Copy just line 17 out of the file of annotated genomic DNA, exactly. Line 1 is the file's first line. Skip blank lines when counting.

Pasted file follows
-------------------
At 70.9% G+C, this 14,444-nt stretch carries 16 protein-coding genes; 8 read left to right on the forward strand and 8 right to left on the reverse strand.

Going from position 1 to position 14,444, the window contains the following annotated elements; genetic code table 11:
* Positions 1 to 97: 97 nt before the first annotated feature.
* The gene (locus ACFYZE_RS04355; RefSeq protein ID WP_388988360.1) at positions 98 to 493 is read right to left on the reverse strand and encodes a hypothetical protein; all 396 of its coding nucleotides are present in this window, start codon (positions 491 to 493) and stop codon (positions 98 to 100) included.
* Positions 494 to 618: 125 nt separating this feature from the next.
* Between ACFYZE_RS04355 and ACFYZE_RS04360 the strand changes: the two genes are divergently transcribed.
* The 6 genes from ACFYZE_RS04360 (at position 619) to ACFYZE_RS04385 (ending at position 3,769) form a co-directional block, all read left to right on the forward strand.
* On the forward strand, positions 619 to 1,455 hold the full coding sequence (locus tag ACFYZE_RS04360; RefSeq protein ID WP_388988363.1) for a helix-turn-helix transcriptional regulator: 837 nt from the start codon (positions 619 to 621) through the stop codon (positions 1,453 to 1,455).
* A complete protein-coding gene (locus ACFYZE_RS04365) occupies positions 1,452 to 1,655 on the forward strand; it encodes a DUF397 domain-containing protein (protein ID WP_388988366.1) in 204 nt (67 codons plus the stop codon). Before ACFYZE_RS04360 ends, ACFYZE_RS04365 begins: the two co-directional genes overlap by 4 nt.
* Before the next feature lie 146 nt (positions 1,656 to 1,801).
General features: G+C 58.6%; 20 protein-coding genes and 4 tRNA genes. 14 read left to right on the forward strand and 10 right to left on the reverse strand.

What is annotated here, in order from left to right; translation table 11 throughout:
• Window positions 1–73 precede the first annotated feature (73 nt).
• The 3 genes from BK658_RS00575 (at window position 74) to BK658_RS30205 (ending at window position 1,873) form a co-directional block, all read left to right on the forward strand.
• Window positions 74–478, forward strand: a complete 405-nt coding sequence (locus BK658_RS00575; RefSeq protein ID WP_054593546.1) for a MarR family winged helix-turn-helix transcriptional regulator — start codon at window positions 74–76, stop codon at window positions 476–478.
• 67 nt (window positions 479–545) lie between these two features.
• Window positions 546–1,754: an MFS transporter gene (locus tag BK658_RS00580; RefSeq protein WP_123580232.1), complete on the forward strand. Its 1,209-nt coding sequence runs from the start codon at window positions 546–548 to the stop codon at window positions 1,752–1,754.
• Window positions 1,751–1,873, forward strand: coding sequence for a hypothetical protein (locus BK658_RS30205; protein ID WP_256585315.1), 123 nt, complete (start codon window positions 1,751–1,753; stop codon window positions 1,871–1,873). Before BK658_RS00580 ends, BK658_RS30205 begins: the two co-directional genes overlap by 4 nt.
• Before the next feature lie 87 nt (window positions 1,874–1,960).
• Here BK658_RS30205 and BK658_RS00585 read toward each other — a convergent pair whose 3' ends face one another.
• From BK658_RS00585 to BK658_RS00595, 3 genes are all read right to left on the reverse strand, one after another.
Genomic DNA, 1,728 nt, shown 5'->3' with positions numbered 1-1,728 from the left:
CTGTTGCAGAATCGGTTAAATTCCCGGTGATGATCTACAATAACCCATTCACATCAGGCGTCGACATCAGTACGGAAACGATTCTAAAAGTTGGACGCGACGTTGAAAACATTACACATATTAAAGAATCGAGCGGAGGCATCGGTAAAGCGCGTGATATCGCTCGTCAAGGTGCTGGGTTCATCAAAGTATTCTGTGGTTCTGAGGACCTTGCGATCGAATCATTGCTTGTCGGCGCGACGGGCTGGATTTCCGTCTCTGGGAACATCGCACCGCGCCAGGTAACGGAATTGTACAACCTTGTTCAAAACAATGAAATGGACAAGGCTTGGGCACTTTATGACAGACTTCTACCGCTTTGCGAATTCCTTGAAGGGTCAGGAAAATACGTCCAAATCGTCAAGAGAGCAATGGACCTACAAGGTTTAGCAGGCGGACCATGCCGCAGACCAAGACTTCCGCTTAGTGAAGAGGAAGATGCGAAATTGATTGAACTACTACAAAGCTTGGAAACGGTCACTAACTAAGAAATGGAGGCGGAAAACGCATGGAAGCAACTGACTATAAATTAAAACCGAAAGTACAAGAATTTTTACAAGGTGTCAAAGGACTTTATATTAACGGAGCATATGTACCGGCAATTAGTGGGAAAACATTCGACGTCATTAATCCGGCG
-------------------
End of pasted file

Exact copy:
• Window positions 546–1,754: an MFS transporter gene (locus tag BK658_RS00580; RefSeq protein WP_123580232.1), complete on the forward strand. Its 1,209-nt coding sequence runs from the start codon at window positions 546–548 to the stop codon at window positions 1,752–1,754.